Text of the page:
Anyway, this documentary is about the socking great Jumbo that serves as Air Force One. Although actually there are two of them. Imagine if you left your passport on the wrong one! It looks at the history of the plane, and how it has played a role in some of the most pivotal moments in history, as well as taking us behind the scenes and revealing a few of the plane’s hidden secrets.
It’s not your bog standard 747, as you can probably imagine. It can refuel in mid-air, has an armoured bottom, and a shield to protect it from an electromagnetic pulse in case of a nuclear explosion. You don’t get that on your bog-standard Virgin flight. The US Air Force gets a 747 from Boeing – yours for only $370m – and then spends four times that amount customising it. I’m not going to fuss too much next time my wife asks for heated seats in the car.
It is said that all Presidents love their first ride in Air Force One. All, that is, except… oh, for goodness sake, you know who I’m going to say. He already had his own huge, customised passenger plane, Trump 1, complete with the all-too-predictable 24-carat-gold seatbelts. Presumably he got on Air Force One and immediately lamented the lack of glitz and the absence of a hot tub. Still, his distaste for the plane hasn’t stopped him taking it down to his Mar-a-Lago resort in Florida a couple of times in his first two-and-a-half years in the job. And by a couple of times, I mean 25. God bless the American taxpayer.
The film is filled with fascinating snippets from the history of the presidential plane. It was a far more modest affair until 1959, when Khrushchev arrived at an international summit in a massive presidential Tupolev, prompting the Americans to commission a special Boeing 707 of their own. The blue-and-white livery came about thanks to Jackie Kennedy, who didn’t like the plane’s orange nose. She and her husband flew in the plane on the historic trip to Berlin in 1963, and also on a rather more fateful trip to Dallas later that year. Hours later, new president Lyndon Johnson was being sworn in to office on board the plane, Kennedy’s body lying metres away in his coffin.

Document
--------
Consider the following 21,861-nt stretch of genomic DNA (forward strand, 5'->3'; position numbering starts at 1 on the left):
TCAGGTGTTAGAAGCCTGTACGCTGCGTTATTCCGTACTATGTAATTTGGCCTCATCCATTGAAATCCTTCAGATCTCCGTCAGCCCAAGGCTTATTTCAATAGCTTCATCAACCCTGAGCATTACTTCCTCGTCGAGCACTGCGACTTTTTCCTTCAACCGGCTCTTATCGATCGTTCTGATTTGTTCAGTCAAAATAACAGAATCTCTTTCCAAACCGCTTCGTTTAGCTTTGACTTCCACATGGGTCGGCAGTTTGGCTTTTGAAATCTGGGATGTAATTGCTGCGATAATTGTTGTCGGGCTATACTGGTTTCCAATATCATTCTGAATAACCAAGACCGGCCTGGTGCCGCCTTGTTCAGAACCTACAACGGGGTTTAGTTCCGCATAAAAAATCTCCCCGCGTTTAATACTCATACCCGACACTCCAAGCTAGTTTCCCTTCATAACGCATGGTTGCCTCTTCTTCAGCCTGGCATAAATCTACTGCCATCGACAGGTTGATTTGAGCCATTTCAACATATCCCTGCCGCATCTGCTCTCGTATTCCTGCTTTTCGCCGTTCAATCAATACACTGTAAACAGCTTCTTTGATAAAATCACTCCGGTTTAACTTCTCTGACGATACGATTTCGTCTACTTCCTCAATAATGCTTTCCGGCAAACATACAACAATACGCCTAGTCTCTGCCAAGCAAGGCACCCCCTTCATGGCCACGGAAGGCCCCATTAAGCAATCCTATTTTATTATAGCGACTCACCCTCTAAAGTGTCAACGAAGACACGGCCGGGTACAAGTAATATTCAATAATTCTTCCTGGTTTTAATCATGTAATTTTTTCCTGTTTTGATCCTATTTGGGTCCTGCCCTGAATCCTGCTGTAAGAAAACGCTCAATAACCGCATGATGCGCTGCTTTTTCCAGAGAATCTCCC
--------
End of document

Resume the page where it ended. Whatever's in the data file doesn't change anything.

The film includes testimony from a former Chief of Staff who served under three Presidents, a former pilot of Air Force One, and a man who served on board as a steward for five presidents. Somewhat bizarrely, there are also contributions from Piers Morgan and Iron Maiden front-man Bruce Dickinson. There’s even a story about Ronald Reagan, the Queen, and a farting horse so, you know, what’s not to like?
The two Jumbo Jets (there are actually three, one is called the Domesday Plane, and if that’s being used, we’re all in trouble) are being replaced. President Trump has commissioned two new planes, at a cost of $4 billion. Presumably, they’ll come with a McDonalds franchise, a mini golf course, and solid gold toilets.
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The best… and the rest
Saturday 21st September
Strictly Come Dancing, 7pm, BBC One: The first of the live shows sees the 15 couples dancing for the first time. You know the score.
Nomad: In the Footsteps of Bruce Chatwin, 9:45pm, BBC Two: Film-maker Werner Herzog goes on a journey inspired by his friend, the travel writer and adventurer Chatwin, taking in South America, Australia and Wales.
Sunday 22nd September
Tories at War, 10pm, Channel 4: Documentary charting the last nine months in the Conservative Party, an extraordinary period that has seen the party lurch to the right and dismiss huge swathes of the party’s centrist MPs.
Monday 23rd September
Arena, 9pm, BBC Two: Feature-length documentary looking at the case of the charlatan art dealer who scammed $50m from the art establishment.
Coca Cola v Pepsi: Cola Wars, 9pm, Channel 5: Looking at the battle of the brands as they strive to be Top of the Pops. Pops! Geddit? Oh, please yourselves!
Wednesday 25th September
The Highland Midwife, 8pm, Channel 5: Return of the series following the work of various midwives. In the Highlands. You probably could have worked that out for yourselves.
Doc Martin 1/8, 9pm, ITV: Martin Clunes returns as the curmudgeonly surgeon-turned-GP in a sleepy Cornish village.
Secrets of the Royals, 9pm, Channel 5: Judging by how many documentaries they have about the royals every week on Channel 5, I very much doubt there are any secrets left.
Thursday 26th September
Conspiracy Files: Vaccine Wars, 9pm, BBC Two: So bad has the bonkers anti-vax movement become that the WHO now labels vaccine hesitancy as one of the top 10 threats to global health. This documentary attempts to distinguish between the science and the groundless mumbo jumbo.
Secrets of the Royal Dressmaker, 8pm, Channel 5: One for my mum.